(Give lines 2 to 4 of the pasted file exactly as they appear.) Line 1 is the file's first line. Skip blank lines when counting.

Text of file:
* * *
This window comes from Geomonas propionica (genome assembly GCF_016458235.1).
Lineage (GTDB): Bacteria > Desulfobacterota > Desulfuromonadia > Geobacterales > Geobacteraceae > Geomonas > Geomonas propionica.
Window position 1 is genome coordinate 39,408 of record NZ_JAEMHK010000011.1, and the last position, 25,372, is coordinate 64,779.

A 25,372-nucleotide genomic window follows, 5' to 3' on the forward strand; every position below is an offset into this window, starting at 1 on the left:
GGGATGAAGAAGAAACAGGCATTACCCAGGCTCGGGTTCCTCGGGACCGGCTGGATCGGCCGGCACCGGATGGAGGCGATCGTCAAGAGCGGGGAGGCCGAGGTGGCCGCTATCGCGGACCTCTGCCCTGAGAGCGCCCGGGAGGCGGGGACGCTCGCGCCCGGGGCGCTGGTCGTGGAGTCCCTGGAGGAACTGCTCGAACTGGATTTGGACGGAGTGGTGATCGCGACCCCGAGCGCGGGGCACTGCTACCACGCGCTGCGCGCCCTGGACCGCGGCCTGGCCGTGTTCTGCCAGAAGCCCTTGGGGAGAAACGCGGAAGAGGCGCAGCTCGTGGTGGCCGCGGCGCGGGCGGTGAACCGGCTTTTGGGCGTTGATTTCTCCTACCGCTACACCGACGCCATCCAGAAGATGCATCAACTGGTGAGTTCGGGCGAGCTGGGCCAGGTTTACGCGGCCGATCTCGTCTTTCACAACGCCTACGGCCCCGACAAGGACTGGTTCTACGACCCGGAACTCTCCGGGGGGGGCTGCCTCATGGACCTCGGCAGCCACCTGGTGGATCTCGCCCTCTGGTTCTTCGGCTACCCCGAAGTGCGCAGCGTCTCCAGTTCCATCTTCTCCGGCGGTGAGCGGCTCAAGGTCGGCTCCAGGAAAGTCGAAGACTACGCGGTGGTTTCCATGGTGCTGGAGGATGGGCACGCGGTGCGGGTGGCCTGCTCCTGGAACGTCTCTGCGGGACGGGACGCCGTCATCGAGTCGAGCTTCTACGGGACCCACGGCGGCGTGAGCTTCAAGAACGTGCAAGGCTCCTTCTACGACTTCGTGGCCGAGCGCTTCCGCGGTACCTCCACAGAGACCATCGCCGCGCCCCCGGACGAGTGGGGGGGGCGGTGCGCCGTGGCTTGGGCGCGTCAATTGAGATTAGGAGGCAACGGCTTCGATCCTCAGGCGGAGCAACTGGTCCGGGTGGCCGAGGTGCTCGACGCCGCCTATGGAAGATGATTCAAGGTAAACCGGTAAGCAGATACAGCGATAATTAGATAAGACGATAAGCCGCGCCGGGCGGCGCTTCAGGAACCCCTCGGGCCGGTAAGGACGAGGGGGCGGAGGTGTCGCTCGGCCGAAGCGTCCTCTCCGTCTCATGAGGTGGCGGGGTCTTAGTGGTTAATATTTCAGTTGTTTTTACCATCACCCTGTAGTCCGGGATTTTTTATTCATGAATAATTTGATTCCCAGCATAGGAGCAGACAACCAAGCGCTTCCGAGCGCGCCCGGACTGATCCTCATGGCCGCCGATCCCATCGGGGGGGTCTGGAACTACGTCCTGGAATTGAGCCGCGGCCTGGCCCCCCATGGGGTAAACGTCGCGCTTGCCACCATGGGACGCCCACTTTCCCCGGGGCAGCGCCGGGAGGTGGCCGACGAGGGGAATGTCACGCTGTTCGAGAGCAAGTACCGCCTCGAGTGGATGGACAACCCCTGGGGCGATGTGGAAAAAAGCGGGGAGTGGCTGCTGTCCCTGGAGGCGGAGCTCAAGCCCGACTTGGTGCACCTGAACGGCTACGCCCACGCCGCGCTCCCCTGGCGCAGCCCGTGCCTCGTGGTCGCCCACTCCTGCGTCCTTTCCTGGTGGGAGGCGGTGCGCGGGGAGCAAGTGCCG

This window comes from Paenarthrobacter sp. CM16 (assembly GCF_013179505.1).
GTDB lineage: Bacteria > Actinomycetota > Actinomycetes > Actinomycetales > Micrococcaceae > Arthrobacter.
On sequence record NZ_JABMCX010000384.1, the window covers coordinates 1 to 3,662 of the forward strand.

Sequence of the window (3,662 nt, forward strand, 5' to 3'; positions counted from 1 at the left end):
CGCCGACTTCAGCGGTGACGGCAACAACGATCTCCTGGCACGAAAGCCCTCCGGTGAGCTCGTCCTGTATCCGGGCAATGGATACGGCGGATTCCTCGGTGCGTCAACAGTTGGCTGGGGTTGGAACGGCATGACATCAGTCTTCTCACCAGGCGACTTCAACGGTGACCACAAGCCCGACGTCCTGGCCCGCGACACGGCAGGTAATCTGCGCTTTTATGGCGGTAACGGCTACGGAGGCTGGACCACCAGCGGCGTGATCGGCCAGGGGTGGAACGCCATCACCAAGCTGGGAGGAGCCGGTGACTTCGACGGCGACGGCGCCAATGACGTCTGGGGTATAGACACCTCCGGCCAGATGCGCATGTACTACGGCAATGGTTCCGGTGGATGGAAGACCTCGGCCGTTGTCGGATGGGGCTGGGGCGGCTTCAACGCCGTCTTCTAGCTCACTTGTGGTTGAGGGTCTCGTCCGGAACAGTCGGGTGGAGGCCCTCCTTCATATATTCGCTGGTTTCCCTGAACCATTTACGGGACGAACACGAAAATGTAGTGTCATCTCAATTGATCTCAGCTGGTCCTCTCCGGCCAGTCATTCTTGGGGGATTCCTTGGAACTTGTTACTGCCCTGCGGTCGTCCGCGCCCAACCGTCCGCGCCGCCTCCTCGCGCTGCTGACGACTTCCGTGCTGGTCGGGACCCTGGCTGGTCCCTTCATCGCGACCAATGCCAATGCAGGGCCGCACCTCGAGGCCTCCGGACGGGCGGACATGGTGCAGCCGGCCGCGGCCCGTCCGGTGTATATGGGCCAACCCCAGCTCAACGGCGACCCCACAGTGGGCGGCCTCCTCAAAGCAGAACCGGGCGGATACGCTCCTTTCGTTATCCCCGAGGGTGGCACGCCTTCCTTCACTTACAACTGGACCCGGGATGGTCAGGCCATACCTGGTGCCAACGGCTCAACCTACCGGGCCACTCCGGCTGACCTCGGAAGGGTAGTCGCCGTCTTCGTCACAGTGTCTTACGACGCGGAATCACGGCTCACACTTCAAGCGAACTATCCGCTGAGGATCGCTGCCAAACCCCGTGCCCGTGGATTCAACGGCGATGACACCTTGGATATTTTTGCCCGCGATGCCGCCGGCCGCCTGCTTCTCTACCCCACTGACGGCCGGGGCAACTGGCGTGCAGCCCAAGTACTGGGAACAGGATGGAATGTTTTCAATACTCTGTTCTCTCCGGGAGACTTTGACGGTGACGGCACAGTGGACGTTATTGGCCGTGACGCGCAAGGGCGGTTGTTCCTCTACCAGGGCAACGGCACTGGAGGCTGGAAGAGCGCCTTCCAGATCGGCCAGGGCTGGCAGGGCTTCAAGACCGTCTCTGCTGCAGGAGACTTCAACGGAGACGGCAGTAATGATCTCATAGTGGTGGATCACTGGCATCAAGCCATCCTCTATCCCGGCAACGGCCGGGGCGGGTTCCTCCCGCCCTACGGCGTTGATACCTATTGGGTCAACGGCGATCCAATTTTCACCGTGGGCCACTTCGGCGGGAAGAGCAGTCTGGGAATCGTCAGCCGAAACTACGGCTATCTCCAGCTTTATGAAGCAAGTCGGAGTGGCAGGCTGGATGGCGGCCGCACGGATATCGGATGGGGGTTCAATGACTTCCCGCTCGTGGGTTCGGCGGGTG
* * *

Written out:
Lineage (GTDB): Bacteria > Desulfobacterota > Desulfuromonadia > Geobacterales > Geobacteraceae > Geomonas > Geomonas propionica.
Window position 1 is genome coordinate 39,408 of record NZ_JAEMHK010000011.1, and the last position, 25,372, is coordinate 64,779.

A 25,372-nucleotide genomic window follows, 5' to 3' on the forward strand; every position below is an offset into this window, starting at 1 on the left: